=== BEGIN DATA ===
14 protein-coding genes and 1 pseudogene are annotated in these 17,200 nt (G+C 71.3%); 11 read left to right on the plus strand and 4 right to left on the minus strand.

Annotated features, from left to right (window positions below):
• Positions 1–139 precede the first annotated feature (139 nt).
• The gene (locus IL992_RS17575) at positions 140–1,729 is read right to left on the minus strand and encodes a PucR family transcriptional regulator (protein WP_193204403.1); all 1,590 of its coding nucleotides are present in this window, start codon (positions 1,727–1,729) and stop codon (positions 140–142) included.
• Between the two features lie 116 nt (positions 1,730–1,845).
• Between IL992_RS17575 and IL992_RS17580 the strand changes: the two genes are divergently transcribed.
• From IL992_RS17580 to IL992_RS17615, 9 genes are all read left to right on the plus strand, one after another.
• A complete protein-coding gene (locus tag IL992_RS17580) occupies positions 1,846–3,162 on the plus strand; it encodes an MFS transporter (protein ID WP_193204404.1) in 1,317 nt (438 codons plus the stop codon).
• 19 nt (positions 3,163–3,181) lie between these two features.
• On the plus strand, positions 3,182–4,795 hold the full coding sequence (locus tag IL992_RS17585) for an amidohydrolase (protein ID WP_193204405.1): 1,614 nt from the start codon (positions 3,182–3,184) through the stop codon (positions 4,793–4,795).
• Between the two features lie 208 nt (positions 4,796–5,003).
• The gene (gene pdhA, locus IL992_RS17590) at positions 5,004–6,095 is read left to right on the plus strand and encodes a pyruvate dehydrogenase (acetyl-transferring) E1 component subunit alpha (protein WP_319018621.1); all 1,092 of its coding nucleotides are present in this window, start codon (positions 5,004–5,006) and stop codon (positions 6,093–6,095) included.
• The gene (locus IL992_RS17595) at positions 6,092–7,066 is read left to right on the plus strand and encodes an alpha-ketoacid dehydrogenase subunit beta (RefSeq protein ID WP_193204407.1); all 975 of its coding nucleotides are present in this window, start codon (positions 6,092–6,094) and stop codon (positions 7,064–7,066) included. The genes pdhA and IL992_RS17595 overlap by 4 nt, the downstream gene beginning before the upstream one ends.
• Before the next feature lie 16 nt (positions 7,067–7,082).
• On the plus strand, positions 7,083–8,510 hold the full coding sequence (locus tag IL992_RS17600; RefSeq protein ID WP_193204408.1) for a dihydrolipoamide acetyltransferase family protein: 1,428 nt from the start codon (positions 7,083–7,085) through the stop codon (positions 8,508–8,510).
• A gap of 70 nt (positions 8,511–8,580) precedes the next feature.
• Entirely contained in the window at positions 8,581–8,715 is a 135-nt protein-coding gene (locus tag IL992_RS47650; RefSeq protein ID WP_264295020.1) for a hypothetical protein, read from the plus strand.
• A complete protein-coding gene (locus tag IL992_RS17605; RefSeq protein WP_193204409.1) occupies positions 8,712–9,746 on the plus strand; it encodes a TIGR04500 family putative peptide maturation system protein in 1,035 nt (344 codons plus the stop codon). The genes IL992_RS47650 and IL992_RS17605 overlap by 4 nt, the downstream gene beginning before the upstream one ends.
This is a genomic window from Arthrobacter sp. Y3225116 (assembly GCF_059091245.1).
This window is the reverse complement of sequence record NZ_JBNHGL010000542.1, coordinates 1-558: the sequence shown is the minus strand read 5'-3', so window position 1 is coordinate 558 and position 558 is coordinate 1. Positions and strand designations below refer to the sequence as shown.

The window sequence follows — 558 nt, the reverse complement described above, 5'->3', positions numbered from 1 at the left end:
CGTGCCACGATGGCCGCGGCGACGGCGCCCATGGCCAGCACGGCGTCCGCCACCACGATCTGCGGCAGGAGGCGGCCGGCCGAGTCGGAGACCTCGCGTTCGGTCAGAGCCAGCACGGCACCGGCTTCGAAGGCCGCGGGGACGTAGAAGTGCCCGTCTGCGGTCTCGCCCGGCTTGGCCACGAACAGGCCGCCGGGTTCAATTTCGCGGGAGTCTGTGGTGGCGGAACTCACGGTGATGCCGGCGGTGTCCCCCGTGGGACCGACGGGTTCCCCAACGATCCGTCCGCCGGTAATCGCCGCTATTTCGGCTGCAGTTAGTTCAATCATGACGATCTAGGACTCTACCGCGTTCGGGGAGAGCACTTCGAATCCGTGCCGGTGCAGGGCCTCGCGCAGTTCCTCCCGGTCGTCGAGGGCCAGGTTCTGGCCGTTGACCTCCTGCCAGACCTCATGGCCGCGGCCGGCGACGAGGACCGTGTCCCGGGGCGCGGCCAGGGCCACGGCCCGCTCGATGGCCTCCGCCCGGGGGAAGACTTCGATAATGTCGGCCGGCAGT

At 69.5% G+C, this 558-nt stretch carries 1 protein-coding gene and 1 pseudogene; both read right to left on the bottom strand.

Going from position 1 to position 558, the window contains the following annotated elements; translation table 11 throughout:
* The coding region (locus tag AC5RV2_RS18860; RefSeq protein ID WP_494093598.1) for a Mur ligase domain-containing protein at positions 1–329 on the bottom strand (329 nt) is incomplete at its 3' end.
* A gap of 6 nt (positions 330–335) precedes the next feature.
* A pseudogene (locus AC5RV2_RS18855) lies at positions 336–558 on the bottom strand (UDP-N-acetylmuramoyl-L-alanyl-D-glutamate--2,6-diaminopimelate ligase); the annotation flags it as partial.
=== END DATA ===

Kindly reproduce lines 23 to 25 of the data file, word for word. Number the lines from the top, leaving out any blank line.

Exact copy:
At 69.5% G+C, this 558-nt stretch carries 1 protein-coding gene and 1 pseudogene; both read right to left on the bottom strand.

Going from position 1 to position 558, the window contains the following annotated elements; translation table 11 throughout:
* The coding region (locus tag AC5RV2_RS18860; RefSeq protein ID WP_494093598.1) for a Mur ligase domain-containing protein at positions 1–329 on the bottom strand (329 nt) is incomplete at its 3' end.